Do not cancel any credit cards, however.  Even if you discover one that has no benefits to you, just leave the balance at zero and leave it open. The reason for this is that your credit score is partially dependent on the length of time you have held credit cards. Closing a long-term credit card can negatively affect your credit score.

2.)  What is your credit score?  Next, take a look at your credit score.   There are lots of places where you can get this information for free—I used Discover.com and learned that my credit score is currently 749.   Our goal is to take out credit slowly over time and not negatively affect our credit score. My mentor has a couple of dozen credit cards and a credit score close to 850, so I know this can be done.  We want to know what our credit score is before we start the program so we can monitor it as we add credit cards to our wallet.  Again, if we approach this correctly our credit score will stay the same (or even rise) as we take out more credit.

3.)  Quit taking “sucker bets” with the points you accumulate on your current credit cards.   The LEAST value you can get from your points is in cash back, gift cards or magazine subscriptions.  For now, let your points accumulate.  We will show you MUCH BETTER options on how to spend your points in future posts (as I learn this along with you.)  For now, let your points rack up and know you will be using them for great travel benefits soon.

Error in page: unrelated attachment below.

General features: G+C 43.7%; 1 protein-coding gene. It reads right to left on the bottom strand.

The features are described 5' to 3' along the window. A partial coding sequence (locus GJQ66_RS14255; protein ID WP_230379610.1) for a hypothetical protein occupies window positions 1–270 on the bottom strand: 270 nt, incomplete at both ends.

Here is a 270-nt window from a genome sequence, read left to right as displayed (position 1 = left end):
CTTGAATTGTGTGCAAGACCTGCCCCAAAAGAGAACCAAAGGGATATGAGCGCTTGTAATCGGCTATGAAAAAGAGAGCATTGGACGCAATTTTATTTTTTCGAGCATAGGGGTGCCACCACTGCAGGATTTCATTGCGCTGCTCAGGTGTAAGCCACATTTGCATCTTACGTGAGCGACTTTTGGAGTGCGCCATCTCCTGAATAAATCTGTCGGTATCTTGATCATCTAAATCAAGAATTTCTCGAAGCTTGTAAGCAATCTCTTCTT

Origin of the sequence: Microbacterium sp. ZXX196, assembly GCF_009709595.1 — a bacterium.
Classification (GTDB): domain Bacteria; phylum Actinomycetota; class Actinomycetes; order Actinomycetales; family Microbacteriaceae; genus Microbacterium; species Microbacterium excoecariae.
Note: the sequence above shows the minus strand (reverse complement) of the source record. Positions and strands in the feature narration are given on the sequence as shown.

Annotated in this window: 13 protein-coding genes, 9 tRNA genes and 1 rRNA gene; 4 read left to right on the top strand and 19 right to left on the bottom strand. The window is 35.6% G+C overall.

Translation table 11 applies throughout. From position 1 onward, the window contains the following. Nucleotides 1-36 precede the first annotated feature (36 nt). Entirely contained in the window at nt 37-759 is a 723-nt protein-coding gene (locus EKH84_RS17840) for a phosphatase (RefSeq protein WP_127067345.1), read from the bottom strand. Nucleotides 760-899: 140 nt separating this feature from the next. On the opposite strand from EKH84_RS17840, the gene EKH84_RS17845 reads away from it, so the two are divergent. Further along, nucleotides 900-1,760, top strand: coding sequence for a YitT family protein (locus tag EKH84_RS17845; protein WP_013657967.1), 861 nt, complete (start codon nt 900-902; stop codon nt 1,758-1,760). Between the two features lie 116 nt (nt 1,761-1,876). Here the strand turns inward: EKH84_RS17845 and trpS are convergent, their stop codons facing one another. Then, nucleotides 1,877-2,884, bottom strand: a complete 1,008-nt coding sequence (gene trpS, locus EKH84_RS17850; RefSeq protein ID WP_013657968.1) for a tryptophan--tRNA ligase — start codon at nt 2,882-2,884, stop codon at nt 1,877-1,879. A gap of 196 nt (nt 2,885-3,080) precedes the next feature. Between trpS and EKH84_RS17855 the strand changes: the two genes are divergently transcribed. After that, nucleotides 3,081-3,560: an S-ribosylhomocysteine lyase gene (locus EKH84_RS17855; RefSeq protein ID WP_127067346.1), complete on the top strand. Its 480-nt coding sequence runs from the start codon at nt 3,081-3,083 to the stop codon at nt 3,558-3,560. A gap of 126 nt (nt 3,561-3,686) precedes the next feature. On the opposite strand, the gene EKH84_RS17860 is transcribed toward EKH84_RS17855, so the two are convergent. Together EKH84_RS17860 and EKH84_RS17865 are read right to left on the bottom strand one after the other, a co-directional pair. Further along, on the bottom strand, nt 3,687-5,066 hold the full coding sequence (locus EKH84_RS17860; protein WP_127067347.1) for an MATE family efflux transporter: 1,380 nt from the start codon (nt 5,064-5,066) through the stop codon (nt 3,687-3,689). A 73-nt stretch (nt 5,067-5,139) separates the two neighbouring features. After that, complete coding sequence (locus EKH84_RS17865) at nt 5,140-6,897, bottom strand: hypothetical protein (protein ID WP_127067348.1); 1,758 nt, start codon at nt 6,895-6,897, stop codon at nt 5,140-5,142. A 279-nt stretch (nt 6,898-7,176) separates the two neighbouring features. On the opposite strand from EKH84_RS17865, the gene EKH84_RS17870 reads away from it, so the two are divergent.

When I started this program, I had the Chase Ink for Business and the Chase Freedom card.  I learned that the Ink for business gives me double points when used at Staples, Office Depot or Home Depot.  I learned that the Chase Freedom card gives me 5 times points when used at restaurants (this category changes every quarter.)  I started using the Freedom when I was eating out and the Ink when I was buying supplies for my business.

So spend some quality time reviewing your current credit cards and learning how you are currently getting point, look into your credit score and stop cashing in your points—you are on your way.

 

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How To Travel The World For FREE

travel hackingA First Class overseas vacation plus accommodations in a five star resort each year for an entire family!

I love to travel!  Exploring new places resonates with me.  I love leaving my life (just for a while) and exploring the surrounding cities, states and countries.  Beaches—yes!  Mountains—sign me up!  Cities, towns, campgrounds, I get excited about it all.

I also like to “get a good deal.”  I usually shop for inexpensive flights and explore a variety of accommodations before choosing.  Since I have a large family and many preferences to consider, we don’t always buy on price alone, but we are always conscious of where we are spending our vacation funds.